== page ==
It looks like Ontario’s capital has earned its reputation as “Silicon Valley North.”

A new report by industry organization TechToronto has found that more than 400,000, or 15 per cent, of the city’s jobs are connected to what it calls the “tech ecosystem,” including 231,000 tech jobs at non-tech companies and 72,000 non-tech jobs at tech companies.

Moreover, the city’s tech ecosystem is experiencing a period of rapid growth, with 51,000 new jobs added during the past six years – and nearly 49 per cent of that growth attributable to the city itself.

“TechToronto believes… that the average Torontonian doesn’t appreciate the extent to which technology has already transformed our economy,” the report’s authors write. “The Internet, mobile technologies, wearables, big data and machine learning have created thousands of new companies and jobs in Toronto.”

As the study’s researchers note, in recent years Canada’s economy has been quite healthy, and 41.5 per cent of the jobs created over the past six years can be attributed to nationwide growth. Another 9.8 per cent can be attributed to steady tech-related growth nationwide in cities such as Vancouver and Waterloo, leading to the industry’s current reputation for having a wide “skills gap” between the number of open jobs and the number of workers available to fill them.

However, this still means 48.8 per cent of growth can be attributed to unique technology-friendly factors within the city itself, they wrote, with Toronto adding 25,000 more jobs than expected during the six-year period thanks to a mix of its decentralized tech sector, competitive salaries, and startup environment, which they noted currently supports between 2500 and 4100 active tech startups in addition to being Canada’s most startup-friendly city according to e-commerce firm Compass’s 2015 rankings.

To conduct the study, TechToronto collaborated with researchers from the Innovation Policy Lab at the University of Toronto’s Munk School of Global Affairs, economic data analysis firm Emsi, and consulting firm PricewaterhouseCoopers (PwC).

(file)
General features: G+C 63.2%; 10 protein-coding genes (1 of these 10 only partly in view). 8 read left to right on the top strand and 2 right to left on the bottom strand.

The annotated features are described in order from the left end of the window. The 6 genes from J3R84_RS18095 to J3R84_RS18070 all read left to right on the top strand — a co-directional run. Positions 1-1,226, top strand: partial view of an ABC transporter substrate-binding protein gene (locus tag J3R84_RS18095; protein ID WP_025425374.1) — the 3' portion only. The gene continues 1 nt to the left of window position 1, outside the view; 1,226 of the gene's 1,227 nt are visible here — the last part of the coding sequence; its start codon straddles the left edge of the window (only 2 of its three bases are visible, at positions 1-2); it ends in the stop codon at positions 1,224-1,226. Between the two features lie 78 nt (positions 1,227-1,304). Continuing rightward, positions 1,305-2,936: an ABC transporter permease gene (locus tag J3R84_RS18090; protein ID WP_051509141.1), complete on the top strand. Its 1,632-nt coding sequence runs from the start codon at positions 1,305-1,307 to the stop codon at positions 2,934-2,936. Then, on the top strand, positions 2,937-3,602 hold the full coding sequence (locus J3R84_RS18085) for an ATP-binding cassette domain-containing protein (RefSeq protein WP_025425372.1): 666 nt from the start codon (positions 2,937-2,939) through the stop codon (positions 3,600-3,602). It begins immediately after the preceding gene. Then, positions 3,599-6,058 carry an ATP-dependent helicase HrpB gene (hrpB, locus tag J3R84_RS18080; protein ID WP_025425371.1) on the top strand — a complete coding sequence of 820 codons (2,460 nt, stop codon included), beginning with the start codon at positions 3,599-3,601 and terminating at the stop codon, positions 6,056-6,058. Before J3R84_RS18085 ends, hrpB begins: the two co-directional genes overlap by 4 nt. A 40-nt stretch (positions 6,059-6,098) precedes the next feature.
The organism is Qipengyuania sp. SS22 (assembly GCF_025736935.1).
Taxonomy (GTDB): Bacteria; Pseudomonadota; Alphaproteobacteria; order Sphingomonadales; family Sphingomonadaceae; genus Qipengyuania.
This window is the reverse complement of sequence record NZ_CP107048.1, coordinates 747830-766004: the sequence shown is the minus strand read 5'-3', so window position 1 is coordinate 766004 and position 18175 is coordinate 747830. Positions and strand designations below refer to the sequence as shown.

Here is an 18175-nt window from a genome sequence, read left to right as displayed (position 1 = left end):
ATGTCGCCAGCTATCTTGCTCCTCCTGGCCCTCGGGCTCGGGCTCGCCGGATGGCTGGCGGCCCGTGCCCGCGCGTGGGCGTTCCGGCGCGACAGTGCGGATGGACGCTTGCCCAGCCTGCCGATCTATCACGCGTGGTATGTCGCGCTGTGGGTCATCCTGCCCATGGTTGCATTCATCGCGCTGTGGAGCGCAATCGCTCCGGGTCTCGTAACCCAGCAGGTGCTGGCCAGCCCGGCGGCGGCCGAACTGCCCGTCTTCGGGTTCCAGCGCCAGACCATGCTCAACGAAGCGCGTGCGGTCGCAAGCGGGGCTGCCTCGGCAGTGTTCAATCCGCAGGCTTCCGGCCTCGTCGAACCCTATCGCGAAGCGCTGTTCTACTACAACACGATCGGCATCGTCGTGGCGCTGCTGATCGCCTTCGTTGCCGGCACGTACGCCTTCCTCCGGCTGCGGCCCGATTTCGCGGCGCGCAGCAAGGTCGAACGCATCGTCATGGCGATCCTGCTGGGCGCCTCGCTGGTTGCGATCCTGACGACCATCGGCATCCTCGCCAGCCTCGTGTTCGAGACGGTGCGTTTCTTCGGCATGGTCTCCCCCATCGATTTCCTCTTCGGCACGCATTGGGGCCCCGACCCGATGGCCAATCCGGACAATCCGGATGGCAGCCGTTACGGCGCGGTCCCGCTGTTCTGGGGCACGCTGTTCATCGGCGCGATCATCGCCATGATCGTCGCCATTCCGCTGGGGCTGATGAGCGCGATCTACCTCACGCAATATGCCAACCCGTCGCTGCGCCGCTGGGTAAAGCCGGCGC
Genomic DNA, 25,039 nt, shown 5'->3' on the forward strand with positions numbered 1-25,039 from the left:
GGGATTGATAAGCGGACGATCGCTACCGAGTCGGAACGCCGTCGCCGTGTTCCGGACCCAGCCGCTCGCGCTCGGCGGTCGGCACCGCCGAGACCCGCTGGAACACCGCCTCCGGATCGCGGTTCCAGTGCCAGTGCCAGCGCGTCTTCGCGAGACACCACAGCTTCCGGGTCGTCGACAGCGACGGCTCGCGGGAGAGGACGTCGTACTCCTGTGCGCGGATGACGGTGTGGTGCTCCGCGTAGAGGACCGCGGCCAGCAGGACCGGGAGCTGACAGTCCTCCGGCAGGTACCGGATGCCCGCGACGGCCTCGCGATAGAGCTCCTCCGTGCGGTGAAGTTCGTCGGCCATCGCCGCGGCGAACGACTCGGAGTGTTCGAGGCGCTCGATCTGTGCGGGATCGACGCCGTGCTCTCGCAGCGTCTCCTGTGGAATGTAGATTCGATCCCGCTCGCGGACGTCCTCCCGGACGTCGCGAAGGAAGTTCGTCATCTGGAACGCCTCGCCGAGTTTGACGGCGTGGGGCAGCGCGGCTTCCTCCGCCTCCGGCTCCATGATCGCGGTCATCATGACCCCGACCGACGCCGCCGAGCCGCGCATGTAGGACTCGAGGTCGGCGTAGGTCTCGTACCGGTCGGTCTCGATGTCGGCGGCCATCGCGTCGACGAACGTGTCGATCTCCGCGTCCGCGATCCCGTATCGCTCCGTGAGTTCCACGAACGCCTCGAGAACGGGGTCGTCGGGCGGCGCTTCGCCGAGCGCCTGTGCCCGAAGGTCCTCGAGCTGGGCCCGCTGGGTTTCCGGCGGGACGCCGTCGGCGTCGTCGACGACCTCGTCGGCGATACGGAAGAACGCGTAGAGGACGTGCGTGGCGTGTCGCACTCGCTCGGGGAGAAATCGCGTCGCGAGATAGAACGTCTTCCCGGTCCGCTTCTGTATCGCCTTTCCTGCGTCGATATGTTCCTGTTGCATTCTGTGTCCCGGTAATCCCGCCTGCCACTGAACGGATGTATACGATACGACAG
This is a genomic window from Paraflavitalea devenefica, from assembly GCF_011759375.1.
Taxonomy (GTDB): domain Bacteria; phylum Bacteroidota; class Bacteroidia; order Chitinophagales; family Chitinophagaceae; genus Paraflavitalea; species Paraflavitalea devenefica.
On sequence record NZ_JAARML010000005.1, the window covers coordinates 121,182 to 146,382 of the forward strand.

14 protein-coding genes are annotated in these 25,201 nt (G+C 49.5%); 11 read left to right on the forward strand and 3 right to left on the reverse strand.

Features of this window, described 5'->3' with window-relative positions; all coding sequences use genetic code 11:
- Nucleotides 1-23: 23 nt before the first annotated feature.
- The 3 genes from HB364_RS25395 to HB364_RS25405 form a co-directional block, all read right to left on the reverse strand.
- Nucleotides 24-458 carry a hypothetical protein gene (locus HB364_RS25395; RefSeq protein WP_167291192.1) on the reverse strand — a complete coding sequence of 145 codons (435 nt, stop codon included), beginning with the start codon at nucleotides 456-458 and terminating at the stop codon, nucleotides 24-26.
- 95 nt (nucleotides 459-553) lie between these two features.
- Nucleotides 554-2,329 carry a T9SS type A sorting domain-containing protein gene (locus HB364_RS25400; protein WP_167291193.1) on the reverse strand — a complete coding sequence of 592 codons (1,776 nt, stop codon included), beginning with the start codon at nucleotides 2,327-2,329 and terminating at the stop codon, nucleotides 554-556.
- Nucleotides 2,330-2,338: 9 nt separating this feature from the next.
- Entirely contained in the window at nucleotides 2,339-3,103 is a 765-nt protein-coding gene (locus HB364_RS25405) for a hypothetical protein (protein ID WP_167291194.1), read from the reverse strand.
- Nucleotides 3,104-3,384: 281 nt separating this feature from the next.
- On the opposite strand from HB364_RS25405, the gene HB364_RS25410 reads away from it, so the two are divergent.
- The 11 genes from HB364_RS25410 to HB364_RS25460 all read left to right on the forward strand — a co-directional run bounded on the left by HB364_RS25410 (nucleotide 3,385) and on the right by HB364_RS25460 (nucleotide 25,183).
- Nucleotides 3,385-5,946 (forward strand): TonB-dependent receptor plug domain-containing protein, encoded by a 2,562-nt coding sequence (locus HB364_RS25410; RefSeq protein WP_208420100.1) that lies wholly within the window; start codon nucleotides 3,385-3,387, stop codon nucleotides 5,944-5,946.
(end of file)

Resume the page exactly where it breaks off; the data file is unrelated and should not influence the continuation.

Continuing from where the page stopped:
In the city’s tech ecosystem, they incorporated 14 sectors (below), while defining “Toronto” as both the city itself and its neighbouring Peel and York census divisions, including tech-heavy suburbs Markham and Mississauga (but not Waterloo).

Collectively the region was home to 5.4 million people, including 2.7 million employees, in 2015.

Courtesy TechToronto
Courtesy Tech Toronto

In addition to the job numbers, TechToronto found that the ecosystem’s most common jobs by far were information information systems analysts and consultants; and computer programmers and interactive media developers, which collectively represented over 49,000 of the city’s tech workforce.

The next top three – software engineers and designers; computer and information systems managers; and computer network technicians – represented around 19,000.

Courtesy Tech Toronto
Courtesy TechToronto

You can find out more about the study, which includes a list of recommendations to ensure Toronto maintains its leadership in Canada’s tech world, here.

Among TechToronto’s suggestions: introduce a fast-track immigration visa for tech labour; increase enrollment and diversity in postsecondary STEM programs; pay companies to train and hire re-trained workers; and create a universal incubator database.

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